Ukraine war shows military might remains indispensable
The ongoing Ukrainian counteroffensive, if successful, could reshape the war and the geo-political contours of Europe.
It is a testament to Ukrainian pluck and staying power but, above all, to the advanced weapons that the West has put in the hands of Ukrainians.
Soft power, the coinage of political scientist Joseph Nye for the ability of a country to get others to do what it wants without coercion, is important; hard power is absolutely indispensable.
This is easy to forget in a West that believes deeply in democratic ideals and moral example. Even if it is true, as optimists believe, that the arc of moral history bends toward justice, an armored division can smash and bend it back.
The history of the West is in part the history of arms races, in fortresses, cannons, ships, rifles, aircraft and much else.
Empires have risen and fallen on the strength of military hardware. Cities have conquered or been destroyed. Armies have triumphed or dissolved.
After the Russian invasion of Ukraine, Volodymyr Zelensky had bucketsful of soft power. He was the most admired man in the world. He spoke at the United Nations, to Congress and other national legislative bodies and even at the Grammys. What did that get him? It helped solidify the good will of Western countries, which was essential. He constantly tried to leverage that sentiment, though, for the hardheaded priority of more weapons.
Zelensky could still be admired in death, or in a Russian prison, or as an exile. Yet if he wanted to continue to be admired as the leader of an independent country, he needed sheer firepower.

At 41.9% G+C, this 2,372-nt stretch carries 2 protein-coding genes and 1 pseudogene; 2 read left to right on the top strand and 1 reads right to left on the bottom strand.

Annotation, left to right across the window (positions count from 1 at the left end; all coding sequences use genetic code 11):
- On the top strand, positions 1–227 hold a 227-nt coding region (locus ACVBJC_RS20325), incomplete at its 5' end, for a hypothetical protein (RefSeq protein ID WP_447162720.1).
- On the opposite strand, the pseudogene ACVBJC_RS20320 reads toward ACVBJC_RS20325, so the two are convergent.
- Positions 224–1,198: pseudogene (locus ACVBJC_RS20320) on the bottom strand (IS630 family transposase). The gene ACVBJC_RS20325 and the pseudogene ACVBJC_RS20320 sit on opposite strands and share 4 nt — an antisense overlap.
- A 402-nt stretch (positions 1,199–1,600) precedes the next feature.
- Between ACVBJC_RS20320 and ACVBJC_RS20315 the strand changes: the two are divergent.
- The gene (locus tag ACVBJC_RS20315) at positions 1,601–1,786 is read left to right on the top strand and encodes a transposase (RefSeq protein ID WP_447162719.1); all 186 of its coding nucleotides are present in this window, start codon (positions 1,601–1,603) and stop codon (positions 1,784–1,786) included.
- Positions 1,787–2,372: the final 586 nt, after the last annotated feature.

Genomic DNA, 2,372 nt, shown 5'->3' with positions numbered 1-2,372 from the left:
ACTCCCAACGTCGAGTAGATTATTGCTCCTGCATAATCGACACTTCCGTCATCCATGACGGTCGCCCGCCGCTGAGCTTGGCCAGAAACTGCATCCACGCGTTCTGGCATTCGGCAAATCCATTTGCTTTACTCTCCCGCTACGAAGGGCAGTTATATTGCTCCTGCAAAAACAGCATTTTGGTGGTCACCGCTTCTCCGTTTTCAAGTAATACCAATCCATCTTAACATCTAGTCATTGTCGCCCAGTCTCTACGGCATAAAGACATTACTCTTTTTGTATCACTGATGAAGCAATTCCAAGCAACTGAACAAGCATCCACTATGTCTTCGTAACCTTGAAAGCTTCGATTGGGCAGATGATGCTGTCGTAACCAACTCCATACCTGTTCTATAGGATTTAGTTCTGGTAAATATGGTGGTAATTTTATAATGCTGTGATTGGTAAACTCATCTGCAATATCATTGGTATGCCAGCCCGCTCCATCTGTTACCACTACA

Ukraine’s cause hasn’t gotten any more just or inspiring over the last couple of months; it’s gotten better armed.
Ukraine couldn’t win a straight-up artillery fight with the Russians, and in fact it was losing one in a grinding war of attrition. A HIMARS, or High Mobility Artillery Rocket System, versus artillery fight, though, is a different matter.
The Ukrainians have used these long-range, precision systems provided by the United States and other Western countries to hit Russian artillery parks, ammunition dumps and logistical hubs. The strikes have caused breakdowns in Russia’s fuel and ammunition supplies, as well as the cohesion of its troops and command-and-control.
The Ukraine war has been a conflict of stark phases and strategic adjustments and readjustments. The Russians will presumably have their answer to the current Ukrainian push, and if they don’t, one reason will be that they are running out of those pillars of hard power — men and materiel.
Paul Lockhart writes in “Firepower,” his book about the history of weapons of war, “Technological sophistication and military might are, to be sure, not synonymous but closely connected, and military might is a vital factor in the calculus of international relations. Great powers tend to have great weapons, or at least a lot of really good weapons.”
We should be mindful of this, not just in the assistance we provide to Ukraine, but in our priorities for ourselves. Our military budget needs to be much bigger, and our defense industrial base is wholly insufficient to the new, more threatening international environment. We would run out of rockets quickly in a war with China. Even supporting Ukraine at the current level has been a strain.
The United States is a marvel of soft power, binding allies to us, attracting people all over the world who want to come here and reaching the most far-flung places in the world. What we’ve been able to provide Ukraine that has been most telling, though, hasn’t been diplomatic or moral support but rather a system that can put a rocket directly on a target up to 50 miles away.
That’s been the game changer, as better, more sophisticated military technology has always been from long bows, to arquebuses, to fighter jets. There is simply no substitute for hard power.